Beginning between Hood Canal and Dyes Inlet near Bremerton, scientists think the fault zone crosses underneath Bainbridge Island and Puget Sound before running through Seattle’s Sodo neighborhood. It continues under Lake Washington and Bellevue before ending near Lake Sammamish and north of Issaquah, said Rick Blakely, a U.S. Geological Survey (USGS) research geophysicist.

The fractures run parallel to each other about eight miles under the Earth’s surface — considered shallow by fault standards. From north to south, the faults cover less than 5 miles.

The original article goes on to examine the assembled earthquake scenario, which makes several recommendations to State authorities:

The scenario group invested three years and almost 4,000 hours of volunteer labor in the project. It recommends the state establish an independent seismic safety board that would report directly to the governor and would push for more highway retrofits and tougher building codes.

The group also is calling for upgrades to facilities such as hospitals, schools and fire stations. And it wants rules that would mandate improvements for the most vulnerable buildings — those made of unreinforced brick or concrete.

“We’ve been plodding along in Washington,” said Don Ballantyne, a Seattle civil engineer who specializes in earthquake-resistant designs and was a leading organizer of the project. “This makes it clear we’re at significant risk, and we should be working hard to manage those risks.”

The problem with this fault is that it can devastate the Puget Sound area by a number of magnitudes, far worse than the 2001 Nisqually Earthquake. The article puts this into perspective quite well, stating that "A magnitude 6.7 earthquake on the Seattle Fault would be up to eight times more destructive than the magnitude 6.8 Nisqually earthquake[…]".

Putting the total impact for the area into rather sharp relief, the article draws a picture of exactly what would happen locally if a bad earthquake struck along the Seattle Fault:

The Seattle seawall would probably crumble, taking out ferry terminals and docks. Thousands of landslides would roar down the area’s steepest slopes and slop into Puget Sound, triggering local tsunamis that could swamp waterfront homes and buildings.

Brick buildings in Pioneer Square and the Chinatown International District would tumble. Also at high risk are the scores of concrete warehouse-type buildings in the Sodo district and further south that house megastores, light industry and other businesses.

In river valleys and low-lying areas built on fill, the shaking would turn loose soils to mush, destroying foundations and breaking buried water pipes and utility lines. The Olympic Pipeline, which carries gasoline and jet fuel from northern refineries, crosses the Seattle Fault in Bellevue and passes through unstable soils in the Renton and Kent valleys.

A big chunk of Harbor Island, in the heart of the Port of Seattle, could slide into Elliott Bay, taking with it container terminals, cranes and docks.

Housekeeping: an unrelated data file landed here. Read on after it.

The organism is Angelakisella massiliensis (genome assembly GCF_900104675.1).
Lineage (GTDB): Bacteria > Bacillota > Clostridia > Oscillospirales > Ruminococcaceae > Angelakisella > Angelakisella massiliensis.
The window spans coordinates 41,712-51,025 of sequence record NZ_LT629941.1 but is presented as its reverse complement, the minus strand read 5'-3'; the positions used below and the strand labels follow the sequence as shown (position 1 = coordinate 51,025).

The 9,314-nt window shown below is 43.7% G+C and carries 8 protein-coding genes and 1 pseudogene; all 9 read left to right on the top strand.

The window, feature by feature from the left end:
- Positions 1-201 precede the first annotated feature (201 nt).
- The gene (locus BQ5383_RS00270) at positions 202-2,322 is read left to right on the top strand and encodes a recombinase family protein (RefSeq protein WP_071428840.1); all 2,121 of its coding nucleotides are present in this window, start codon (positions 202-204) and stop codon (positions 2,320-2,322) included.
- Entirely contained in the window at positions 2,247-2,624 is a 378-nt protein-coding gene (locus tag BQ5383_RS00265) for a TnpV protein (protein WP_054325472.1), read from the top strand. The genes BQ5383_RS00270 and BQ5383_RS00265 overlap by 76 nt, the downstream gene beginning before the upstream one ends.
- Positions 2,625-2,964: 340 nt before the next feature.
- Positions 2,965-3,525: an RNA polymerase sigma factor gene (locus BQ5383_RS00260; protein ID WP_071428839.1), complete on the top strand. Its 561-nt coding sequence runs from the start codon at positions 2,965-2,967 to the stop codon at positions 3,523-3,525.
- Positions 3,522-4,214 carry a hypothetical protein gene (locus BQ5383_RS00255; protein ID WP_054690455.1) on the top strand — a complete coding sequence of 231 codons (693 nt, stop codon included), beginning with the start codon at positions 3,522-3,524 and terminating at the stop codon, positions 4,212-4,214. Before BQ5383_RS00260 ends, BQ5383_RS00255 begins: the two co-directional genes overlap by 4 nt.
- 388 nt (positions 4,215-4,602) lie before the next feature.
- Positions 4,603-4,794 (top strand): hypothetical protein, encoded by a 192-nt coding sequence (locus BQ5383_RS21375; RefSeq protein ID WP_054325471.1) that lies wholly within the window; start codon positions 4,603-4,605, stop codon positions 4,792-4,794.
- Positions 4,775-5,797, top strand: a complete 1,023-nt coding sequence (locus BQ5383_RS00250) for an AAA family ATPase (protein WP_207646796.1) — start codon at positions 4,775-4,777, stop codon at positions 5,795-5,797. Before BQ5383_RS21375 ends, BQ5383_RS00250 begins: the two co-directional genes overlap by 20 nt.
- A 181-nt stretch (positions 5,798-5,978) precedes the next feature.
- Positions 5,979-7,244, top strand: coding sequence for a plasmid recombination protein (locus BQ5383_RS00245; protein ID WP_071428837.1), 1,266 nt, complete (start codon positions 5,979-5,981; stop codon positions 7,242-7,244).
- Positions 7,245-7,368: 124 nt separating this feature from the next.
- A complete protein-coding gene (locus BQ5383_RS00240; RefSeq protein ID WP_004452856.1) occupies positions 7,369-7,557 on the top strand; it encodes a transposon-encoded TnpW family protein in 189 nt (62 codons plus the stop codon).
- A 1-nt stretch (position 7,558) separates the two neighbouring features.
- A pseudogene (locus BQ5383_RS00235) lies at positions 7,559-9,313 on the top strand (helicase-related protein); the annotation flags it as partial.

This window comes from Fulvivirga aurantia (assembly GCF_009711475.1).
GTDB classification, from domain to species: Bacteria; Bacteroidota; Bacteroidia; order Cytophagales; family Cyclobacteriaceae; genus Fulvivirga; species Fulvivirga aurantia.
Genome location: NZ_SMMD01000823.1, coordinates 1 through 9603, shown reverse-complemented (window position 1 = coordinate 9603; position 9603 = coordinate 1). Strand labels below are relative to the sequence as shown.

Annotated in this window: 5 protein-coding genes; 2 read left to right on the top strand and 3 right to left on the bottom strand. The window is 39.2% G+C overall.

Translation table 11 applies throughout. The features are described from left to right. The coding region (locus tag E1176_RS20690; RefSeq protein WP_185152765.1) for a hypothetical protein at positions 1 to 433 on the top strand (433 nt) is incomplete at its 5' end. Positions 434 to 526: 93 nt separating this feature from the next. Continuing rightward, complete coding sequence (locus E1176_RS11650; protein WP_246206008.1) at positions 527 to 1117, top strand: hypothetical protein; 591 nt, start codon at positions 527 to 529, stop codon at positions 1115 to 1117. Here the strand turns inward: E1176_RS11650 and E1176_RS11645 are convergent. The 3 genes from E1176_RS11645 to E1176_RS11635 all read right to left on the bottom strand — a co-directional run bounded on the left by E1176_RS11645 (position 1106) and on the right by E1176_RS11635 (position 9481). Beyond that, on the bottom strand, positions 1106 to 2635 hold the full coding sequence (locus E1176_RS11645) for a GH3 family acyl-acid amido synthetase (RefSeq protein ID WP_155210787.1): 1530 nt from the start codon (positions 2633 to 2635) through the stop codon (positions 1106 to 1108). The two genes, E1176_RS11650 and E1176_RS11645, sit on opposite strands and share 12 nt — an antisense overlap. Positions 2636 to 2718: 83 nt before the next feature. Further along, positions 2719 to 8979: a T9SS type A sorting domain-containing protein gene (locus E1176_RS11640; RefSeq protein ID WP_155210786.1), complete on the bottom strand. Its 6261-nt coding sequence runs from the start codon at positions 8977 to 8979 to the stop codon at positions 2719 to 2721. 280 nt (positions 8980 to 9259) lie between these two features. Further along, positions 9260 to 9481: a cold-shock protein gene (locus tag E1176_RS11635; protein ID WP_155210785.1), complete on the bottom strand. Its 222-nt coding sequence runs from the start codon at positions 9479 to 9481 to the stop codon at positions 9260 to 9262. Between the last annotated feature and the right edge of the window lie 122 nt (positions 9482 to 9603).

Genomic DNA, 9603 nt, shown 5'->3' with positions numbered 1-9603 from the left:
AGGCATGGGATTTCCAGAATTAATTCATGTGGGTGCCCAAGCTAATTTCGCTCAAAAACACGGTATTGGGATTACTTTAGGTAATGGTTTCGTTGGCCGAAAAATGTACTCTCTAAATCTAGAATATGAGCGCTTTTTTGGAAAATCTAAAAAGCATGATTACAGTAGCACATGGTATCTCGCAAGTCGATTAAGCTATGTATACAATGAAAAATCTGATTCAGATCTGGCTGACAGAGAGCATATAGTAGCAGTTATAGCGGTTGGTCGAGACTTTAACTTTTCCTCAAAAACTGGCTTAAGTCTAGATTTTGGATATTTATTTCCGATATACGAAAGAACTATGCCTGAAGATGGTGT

Up to 40 percent of schools could be unusable as a result of the earthquake, and damage to hospitals could slash the number of available patient beds by 75 percent in the first days after the quake.

One of the biggest blows to the economy would be traffic snarls that could take years to unravel.


With ports and ferries crippled and highways impassible, many businesses might be forced to leave the area. To understand the impact, scenario writers looked to Kobe, Japan, where a magnitude 6.9 earthquake on a similar fault in 1995 drove business to other cities.

Even though this scenario isn’t 100% certain, it has pretty clear impacts on the state as a whole. It makes clear that Washington needs to pay attention and begin an earthquake preparedness effort to bring the infrastructure of the State up to code and prepare it for disasters.


The article makes it abundantly clear that the recommendations put forth as a result of this scenario need to be implemented, and this is a point that I won’t even bother to argue with — I agree. I’ve seen remnants of the damage from the Nisqually earthquake — Evergreen’s campus still has a lot of cracks in walkways in certain places where the ground settled after the quake, and the same is true throughout Olympia — and photos of Olympia and the surrounding area immediately after the earthquake showed a number of areas hit severely with damage.

I’m not sure that the recommendations go far enough in terms of accountability. The recommendation to create an advisory board reporting directly to the Governor is all well and good, but only works if the Governor decides to make earthquake preparedness a political priority. This should be statewide, but at the same time, locally coordinated efforts are likely to have far more power and far more durability. Municipal efforts in the area’s major cities — Seattle, Olympia, Tacoma, Everett, Bellingham, Bellevue, Port Angeles — organized by citizens and endorsed by municipal public works departments are likely to have a broader impact. Such an opportunity would provide for localized education about earthquake risks, what to do to prepare for an earthquake, and encourage ongoing dialogues about safety and personal awareness.